Kaylene Johnson: Writer and Photojournalist

Our Perfect Wild

An unlikely couple—a wild boy and a good girl—Ray and Barbara Bane, both teachers, set off from the sooty landscape of West Virginia into the snowy panoramas of Alaska. There they make another unlikely commitment: to learn the Old Ways of the land they come to adopt—and defend. With her characteristic poise and bravery, distinguished Alaskan journalist Kaylene Johnson-Sullivan chronicles the Banes’ story of environmental gumption in the wilderness.

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--Molly Peacock, The Paper Garden: Mrs. Delany Begins Her Life’s Work at 72 and Paradise, Piece By Piece.

A Tender Distance
Adventures Raising My Sons in Alaska

June 2010- In Praise of Perennials

February 4th, 2011 by

My delphiniums are growing inches each day as they draw upward into the feast of summer sunlight. Less than a month from now I will be staking bold purple spikes of blossoms, some nearly six feet tall. Whether I am ready for the season’s changes or not, perennial flowers offer a steady reminder that the seasons come and go with or without my permission. Yet just a little attention – like an occasional watering – reaps big colorful dividends.

Two years ago, my friend, Melissa Alger, earned the “Yard of the Week” followed by the “Yard of the Year” award in Eagle River.  Her aunt, Judy Kleven, is also a superb gardener, and I had the privilege of spending two hours with them, tidying up the gardens. Their flower beds are overflowing with perennials, some of which jumped their borders to grow happily elsewhere. Little violas skipped along the gravel path like schoolgirls on a lark. We did not uproot them — their sweetness won us over. But we savaged other unruly species, like dandelion and fireweed and horsetail.

I couldn’t help wondering why certain plants are “desirable” and others are not. I had to step past my guilt tearing out the fireweed. It is a flower I love and one I cultivate in the wilder reaches of my own yard. Yet once we cleaned out the “riff-raff,” what remained were fragrant lily-of-the-valley, bleeding heart blossoms, dianthus, and lamium – all in various states of gorgeous bloom.

The names of perennials themselves read like the ingredients of a magical potion, or the names of storybook characters.  Imagine the fairytale you might tell with names like “Snowdrop” and “Goatsbeard” and “Candytuft.”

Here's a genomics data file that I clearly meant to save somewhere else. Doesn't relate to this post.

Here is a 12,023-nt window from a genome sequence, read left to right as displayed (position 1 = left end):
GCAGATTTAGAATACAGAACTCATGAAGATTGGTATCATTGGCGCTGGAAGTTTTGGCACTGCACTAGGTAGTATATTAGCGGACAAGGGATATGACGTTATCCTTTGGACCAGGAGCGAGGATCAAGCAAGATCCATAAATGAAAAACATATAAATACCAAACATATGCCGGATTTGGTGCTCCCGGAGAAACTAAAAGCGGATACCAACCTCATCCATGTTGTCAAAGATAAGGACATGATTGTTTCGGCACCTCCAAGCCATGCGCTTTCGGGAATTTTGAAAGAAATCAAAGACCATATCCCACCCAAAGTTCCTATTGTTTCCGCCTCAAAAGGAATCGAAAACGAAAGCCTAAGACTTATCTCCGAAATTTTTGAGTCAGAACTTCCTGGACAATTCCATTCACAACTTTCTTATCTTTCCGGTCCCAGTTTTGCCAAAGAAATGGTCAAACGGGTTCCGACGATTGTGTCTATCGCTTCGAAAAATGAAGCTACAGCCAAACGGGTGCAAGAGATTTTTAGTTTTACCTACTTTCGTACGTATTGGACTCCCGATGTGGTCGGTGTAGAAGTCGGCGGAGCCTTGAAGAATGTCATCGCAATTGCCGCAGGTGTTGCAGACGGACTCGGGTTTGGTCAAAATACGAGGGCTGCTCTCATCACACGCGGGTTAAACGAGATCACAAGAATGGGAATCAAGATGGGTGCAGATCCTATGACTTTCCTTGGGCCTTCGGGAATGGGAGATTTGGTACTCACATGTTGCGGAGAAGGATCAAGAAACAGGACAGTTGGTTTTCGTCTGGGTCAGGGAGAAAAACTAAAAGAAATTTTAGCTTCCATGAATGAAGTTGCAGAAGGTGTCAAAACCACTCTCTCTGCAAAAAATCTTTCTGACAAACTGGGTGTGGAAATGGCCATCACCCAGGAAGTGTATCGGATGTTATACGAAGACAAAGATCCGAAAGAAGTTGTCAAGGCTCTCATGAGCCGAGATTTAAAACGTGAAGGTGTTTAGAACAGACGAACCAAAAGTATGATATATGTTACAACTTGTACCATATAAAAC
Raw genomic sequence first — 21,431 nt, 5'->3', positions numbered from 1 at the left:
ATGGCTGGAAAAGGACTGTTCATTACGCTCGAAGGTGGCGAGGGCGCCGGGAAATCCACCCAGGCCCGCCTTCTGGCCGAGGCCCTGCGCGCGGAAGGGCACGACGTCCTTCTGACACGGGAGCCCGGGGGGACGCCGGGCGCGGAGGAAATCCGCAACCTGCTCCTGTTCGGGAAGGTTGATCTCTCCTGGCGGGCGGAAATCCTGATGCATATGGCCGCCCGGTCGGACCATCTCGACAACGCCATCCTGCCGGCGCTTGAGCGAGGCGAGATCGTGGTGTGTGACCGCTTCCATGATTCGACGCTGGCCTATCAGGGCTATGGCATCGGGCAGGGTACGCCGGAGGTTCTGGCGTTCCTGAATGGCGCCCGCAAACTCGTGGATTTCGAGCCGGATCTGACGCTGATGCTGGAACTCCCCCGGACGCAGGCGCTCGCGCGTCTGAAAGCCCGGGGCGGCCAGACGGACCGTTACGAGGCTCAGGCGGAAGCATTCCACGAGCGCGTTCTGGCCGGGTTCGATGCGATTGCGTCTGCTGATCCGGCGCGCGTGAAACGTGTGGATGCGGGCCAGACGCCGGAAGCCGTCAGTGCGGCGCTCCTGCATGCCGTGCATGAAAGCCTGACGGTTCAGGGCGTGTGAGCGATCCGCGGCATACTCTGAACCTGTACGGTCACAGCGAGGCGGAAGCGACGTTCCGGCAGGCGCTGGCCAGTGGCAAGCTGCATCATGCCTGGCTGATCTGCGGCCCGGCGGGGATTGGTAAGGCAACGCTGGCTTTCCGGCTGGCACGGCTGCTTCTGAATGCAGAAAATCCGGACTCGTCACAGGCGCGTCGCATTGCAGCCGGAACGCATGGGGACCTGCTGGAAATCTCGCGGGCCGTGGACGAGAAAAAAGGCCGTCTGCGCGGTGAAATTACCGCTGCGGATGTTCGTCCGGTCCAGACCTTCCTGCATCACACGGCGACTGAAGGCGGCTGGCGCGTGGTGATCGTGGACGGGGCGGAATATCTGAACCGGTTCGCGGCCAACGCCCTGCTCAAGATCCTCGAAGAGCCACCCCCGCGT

What I especially enjoyed about our morning of gardening were the stories that grew up around the flowers themselves. The lily-of-the-valley in Melissa’s garden originally came from the garden of Judy’s mother in Montana.

“My mother always had a beautiful garden,” Judy said. “She shipped transplants from her garden to mine with the roots protected in a plastic bag.” Since then, the lilies have been so prolific that Judy has been able to share them with family and friends. Judy’s mother may be gone, but her legacy blooms year after year.

As a little girl, I remember hollyhocks growing on the sunny side of our house in North Dakota. My sister and I made flower dolls using a toothpick to attach a closed blossom (the head) to an open blossom (the body). We twirled our dolls with pink-petal dresses and sometimes even danced along, singing at the top of our lungs.

As for my faithful delphiniums, my son Mark helped me plant them when he was about 10 years old. I’d read in my Wise Gardening handbook that they grow best in rich top soil ideally 2-3 feet deep. So after buying the plants, Mark helped dig three-foot holes to fill with the prescribed topsoil. In our digging, we came across a rock that quickly grew from a stone – that we thought would be the size of a watermelon – into a Volkswagen-sized boulder. There was no getting rid of it without an excavator.

“Mom,” Mark said, his forehead beaded with sweat. “This rock is like Jesus. Solid and immovable.”

“Right you are,” I laughed. And we covered it up again, planting the perennials on either side of it.

That was fifteen years ago. Mark is 25 now and fighting Alaska wildfires through the summer. Next year, on scorched tundra, fireweed will bloom in the aftermath of the fires Mark is attempting to extinguish. And the delphiniums he helped to plant will bloom in the abundance of memories and light.

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  • About Kaylene

    Kaylene Johnson-Sullivan is a long-time Alaskan who makes her home in Palmer. She has found adventure on Denali, the Chugach Mountains, and as a wrangler and cook in the Brooks Range. Her award-winning articles have appeared in Alaska magazine, the Los Angeles Times, the Louisville Review and other publications. Her books include Our Perfect Wild: Ray and Barbara Bane's Journeys and the Fate of the Far North; Canyons and Ice: The Wilderness Travels of Dick Griffith; A Tender Distance: Adventures Raising My Sons in Alaska; Trails Across Time: History of An Alaska Mountain Corridor; and Portrait of the Alaska Railroad.

    She holds a BA from Vermont College and an MFA in Writing from Spalding University in Louisville, Kentucky.